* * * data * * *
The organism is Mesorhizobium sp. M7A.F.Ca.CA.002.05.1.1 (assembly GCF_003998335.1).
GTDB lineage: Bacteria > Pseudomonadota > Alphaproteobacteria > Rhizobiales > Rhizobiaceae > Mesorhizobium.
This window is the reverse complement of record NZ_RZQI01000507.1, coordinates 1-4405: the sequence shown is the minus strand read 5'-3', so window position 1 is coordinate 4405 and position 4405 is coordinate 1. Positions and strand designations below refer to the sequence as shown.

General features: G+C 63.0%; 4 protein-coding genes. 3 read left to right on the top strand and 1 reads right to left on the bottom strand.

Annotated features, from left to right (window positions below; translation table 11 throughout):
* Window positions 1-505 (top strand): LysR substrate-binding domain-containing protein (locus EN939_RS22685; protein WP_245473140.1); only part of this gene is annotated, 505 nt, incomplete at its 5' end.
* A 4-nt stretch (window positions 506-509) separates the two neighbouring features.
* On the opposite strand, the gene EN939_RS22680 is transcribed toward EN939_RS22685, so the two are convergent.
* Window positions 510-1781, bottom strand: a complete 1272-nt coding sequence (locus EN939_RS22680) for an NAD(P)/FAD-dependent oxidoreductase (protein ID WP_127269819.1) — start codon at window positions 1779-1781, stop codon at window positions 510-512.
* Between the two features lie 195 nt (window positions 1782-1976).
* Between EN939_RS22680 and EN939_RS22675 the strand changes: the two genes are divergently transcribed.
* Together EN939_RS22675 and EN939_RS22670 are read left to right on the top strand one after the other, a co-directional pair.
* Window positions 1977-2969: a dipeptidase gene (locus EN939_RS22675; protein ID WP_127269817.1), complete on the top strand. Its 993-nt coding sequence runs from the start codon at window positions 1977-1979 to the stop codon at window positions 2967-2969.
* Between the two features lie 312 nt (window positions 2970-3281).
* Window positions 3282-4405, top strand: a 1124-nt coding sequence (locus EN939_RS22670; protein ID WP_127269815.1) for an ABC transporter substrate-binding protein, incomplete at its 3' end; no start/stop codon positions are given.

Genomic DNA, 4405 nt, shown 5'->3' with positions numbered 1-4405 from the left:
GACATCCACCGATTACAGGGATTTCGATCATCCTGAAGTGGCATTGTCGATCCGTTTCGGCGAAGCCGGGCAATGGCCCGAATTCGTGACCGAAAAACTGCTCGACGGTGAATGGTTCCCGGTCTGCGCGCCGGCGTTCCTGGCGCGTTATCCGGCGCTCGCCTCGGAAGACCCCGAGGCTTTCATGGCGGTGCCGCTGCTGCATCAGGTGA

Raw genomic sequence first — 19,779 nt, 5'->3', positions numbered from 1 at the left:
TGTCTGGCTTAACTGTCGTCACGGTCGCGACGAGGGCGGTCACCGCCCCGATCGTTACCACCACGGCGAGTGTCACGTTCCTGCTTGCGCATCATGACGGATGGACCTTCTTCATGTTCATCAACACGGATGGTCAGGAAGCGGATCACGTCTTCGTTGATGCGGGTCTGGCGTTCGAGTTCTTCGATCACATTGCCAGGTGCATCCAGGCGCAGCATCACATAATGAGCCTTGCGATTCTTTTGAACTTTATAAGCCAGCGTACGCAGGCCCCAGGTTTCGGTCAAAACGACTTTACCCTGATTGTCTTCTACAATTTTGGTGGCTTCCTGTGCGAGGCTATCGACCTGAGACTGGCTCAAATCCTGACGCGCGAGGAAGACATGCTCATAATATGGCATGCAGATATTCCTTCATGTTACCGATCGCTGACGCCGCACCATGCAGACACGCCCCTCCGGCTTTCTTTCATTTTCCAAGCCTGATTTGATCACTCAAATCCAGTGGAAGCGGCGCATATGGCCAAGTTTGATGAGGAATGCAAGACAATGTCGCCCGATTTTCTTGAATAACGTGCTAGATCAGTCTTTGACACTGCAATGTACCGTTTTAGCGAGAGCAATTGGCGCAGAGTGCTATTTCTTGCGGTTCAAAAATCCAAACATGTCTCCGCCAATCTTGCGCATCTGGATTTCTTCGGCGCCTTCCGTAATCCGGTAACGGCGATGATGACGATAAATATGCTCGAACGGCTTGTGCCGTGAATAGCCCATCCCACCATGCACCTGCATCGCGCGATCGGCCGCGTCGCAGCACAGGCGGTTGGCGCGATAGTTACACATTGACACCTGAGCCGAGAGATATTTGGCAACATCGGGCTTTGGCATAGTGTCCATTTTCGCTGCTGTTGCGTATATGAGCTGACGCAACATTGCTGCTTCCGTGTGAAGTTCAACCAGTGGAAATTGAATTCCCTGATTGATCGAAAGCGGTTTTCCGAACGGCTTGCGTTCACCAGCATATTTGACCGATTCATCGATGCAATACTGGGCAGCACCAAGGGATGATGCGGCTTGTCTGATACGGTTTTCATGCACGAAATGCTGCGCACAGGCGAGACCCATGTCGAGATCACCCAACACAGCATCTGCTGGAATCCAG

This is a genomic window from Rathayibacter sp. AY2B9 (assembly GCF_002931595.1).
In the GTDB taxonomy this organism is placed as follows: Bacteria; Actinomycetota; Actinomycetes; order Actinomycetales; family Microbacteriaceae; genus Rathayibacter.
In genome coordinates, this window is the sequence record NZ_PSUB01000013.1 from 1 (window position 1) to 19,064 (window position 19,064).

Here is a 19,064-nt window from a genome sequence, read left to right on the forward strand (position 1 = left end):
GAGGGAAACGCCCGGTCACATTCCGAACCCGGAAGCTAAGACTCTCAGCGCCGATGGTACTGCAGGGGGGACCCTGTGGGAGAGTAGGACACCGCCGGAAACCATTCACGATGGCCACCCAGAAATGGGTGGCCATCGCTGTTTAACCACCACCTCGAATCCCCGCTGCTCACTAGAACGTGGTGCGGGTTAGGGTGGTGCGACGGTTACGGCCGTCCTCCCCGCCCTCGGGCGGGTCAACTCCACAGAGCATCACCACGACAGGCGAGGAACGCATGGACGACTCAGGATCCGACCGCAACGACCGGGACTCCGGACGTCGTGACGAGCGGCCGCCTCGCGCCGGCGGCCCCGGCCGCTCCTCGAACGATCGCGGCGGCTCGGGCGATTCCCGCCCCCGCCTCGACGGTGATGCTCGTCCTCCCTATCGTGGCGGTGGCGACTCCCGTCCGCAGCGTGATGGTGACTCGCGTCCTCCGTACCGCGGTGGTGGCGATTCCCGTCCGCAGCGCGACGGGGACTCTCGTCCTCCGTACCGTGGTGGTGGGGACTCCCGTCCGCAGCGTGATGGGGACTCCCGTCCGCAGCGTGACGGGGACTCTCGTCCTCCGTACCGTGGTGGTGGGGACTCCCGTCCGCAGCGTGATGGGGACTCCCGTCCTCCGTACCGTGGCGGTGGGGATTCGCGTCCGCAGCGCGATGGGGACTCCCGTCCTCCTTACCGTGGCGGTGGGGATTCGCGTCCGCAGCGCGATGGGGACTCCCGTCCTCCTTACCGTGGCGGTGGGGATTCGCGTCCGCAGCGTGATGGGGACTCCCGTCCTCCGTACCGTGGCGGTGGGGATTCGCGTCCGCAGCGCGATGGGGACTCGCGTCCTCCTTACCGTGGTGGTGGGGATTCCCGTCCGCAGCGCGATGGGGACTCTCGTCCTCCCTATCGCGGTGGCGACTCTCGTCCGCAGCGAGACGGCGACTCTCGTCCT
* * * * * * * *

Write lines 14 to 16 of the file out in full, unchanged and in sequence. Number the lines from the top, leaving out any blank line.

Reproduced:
* Between the two features lie 312 nt (window positions 2970-3281).
* Window positions 3282-4405, top strand: a 1124-nt coding sequence (locus EN939_RS22670; protein ID WP_127269815.1) for an ABC transporter substrate-binding protein, incomplete at its 3' end; no start/stop codon positions are given.

Genomic DNA, 4405 nt, shown 5'->3' with positions numbered 1-4405 from the left: